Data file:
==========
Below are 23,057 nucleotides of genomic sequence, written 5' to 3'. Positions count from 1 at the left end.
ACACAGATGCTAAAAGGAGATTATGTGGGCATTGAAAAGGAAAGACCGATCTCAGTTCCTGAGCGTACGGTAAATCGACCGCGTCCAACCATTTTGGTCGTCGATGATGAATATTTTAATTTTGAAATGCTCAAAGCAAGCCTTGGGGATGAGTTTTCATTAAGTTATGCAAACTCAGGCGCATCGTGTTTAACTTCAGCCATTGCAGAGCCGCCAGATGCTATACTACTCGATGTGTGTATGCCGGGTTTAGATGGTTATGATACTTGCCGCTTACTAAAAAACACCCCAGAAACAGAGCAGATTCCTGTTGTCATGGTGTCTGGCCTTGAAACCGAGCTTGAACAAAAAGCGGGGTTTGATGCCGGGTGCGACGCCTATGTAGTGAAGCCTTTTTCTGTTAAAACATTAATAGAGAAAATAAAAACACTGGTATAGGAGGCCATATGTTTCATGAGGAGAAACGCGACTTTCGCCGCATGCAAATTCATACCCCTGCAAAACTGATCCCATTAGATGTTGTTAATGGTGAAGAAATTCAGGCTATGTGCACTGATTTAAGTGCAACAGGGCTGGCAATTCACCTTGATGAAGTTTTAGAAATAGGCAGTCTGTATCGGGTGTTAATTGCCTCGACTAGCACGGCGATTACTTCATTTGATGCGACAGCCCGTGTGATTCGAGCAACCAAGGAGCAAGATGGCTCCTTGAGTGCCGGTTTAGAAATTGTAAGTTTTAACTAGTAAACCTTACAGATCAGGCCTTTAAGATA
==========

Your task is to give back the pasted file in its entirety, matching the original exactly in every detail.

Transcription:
Below are 23,057 nucleotides of genomic sequence, written 5' to 3'. Positions count from 1 at the left end.
ACACAGATGCTAAAAGGAGATTATGTGGGCATTGAAAAGGAAAGACCGATCTCAGTTCCTGAGCGTACGGTAAATCGACCGCGTCCAACCATTTTGGTCGTCGATGATGAATATTTTAATTTTGAAATGCTCAAAGCAAGCCTTGGGGATGAGTTTTCATTAAGTTATGCAAACTCAGGCGCATCGTGTTTAACTTCAGCCATTGCAGAGCCGCCAGATGCTATACTACTCGATGTGTGTATGCCGGGTTTAGATGGTTATGATACTTGCCGCTTACTAAAAAACACCCCAGAAACAGAGCAGATTCCTGTTGTCATGGTGTCTGGCCTTGAAACCGAGCTTGAACAAAAAGCGGGGTTTGATGCCGGGTGCGACGCCTATGTAGTGAAGCCTTTTTCTGTTAAAACATTAATAGAGAAAATAAAAACACTGGTATAGGAGGCCATATGTTTCATGAGGAGAAACGCGACTTTCGCCGCATGCAAATTCATACCCCTGCAAAACTGATCCCATTAGATGTTGTTAATGGTGAAGAAATTCAGGCTATGTGCACTGATTTAAGTGCAACAGGGCTGGCAATTCACCTTGATGAAGTTTTAGAAATAGGCAGTCTGTATCGGGTGTTAATTGCCTCGACTAGCACGGCGATTACTTCATTTGATGCGACAGCCCGTGTGATTCGAGCAACCAAGGAGCAAGATGGCTCCTTGAGTGCCGGTTTAGAAATTGTAAGTTTTAACTAGTAAACCTTACAGATCAGGCCTTTAAGATA